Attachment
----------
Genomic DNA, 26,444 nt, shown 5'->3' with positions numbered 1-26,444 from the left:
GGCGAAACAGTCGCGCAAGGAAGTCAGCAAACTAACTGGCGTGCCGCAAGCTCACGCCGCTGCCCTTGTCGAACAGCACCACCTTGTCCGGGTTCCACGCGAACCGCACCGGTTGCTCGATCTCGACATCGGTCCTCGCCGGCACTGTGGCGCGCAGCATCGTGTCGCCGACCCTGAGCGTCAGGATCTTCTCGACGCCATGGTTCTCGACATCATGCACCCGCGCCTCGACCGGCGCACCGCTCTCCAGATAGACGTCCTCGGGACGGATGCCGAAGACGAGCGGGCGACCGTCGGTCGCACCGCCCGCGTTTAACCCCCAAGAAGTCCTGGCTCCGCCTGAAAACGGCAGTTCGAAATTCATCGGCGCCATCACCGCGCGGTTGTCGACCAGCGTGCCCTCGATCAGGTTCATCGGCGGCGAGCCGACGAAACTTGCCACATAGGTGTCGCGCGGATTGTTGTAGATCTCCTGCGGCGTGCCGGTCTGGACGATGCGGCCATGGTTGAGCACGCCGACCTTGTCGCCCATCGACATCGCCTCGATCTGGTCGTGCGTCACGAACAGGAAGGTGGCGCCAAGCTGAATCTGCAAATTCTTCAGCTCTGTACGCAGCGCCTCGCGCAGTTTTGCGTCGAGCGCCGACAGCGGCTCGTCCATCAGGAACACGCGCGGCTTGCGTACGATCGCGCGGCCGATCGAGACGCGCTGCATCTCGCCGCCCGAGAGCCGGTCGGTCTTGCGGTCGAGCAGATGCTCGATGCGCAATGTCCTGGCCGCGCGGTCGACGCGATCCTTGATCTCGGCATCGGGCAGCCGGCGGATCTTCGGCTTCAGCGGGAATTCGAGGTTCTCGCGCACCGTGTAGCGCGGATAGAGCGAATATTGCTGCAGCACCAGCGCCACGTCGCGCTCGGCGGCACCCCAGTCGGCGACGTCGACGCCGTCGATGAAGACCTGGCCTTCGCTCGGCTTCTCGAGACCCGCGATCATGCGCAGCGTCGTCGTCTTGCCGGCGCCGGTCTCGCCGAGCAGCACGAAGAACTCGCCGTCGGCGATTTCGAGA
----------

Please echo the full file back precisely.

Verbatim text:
Genomic DNA, 26,444 nt, shown 5'->3' with positions numbered 1-26,444 from the left:
GGCGAAACAGTCGCGCAAGGAAGTCAGCAAACTAACTGGCGTGCCGCAAGCTCACGCCGCTGCCCTTGTCGAACAGCACCACCTTGTCCGGGTTCCACGCGAACCGCACCGGTTGCTCGATCTCGACATCGGTCCTCGCCGGCACTGTGGCGCGCAGCATCGTGTCGCCGACCCTGAGCGTCAGGATCTTCTCGACGCCATGGTTCTCGACATCATGCACCCGCGCCTCGACCGGCGCACCGCTCTCCAGATAGACGTCCTCGGGACGGATGCCGAAGACGAGCGGGCGACCGTCGGTCGCACCGCCCGCGTTTAACCCCCAAGAAGTCCTGGCTCCGCCTGAAAACGGCAGTTCGAAATTCATCGGCGCCATCACCGCGCGGTTGTCGACCAGCGTGCCCTCGATCAGGTTCATCGGCGGCGAGCCGACGAAACTTGCCACATAGGTGTCGCGCGGATTGTTGTAGATCTCCTGCGGCGTGCCGGTCTGGACGATGCGGCCATGGTTGAGCACGCCGACCTTGTCGCCCATCGACATCGCCTCGATCTGGTCGTGCGTCACGAACAGGAAGGTGGCGCCAAGCTGAATCTGCAAATTCTTCAGCTCTGTACGCAGCGCCTCGCGCAGTTTTGCGTCGAGCGCCGACAGCGGCTCGTCCATCAGGAACACGCGCGGCTTGCGTACGATCGCGCGGCCGATCGAGACGCGCTGCATCTCGCCGCCCGAGAGCCGGTCGGTCTTGCGGTCGAGCAGATGCTCGATGCGCAATGTCCTGGCCGCGCGGTCGACGCGATCCTTGATCTCGGCATCGGGCAGCCGGCGGATCTTCGGCTTCAGCGGGAATTCGAGGTTCTCGCGCACCGTGTAGCGCGGATAGAGCGAATATTGCTGCAGCACCAGCGCCACGTCGCGCTCGGCGGCACCCCAGTCGGCGACGTCGACGCCGTCGATGAAGACCTGGCCTTCGCTCGGCTTCTCGAGACCCGCGATCATGCGCAGCGTCGTCGTCTTGCCGGCGCCGGTCTCGCCGAGCAGCACGAAGAACTCGCCGTCGGCGATTTCGAGA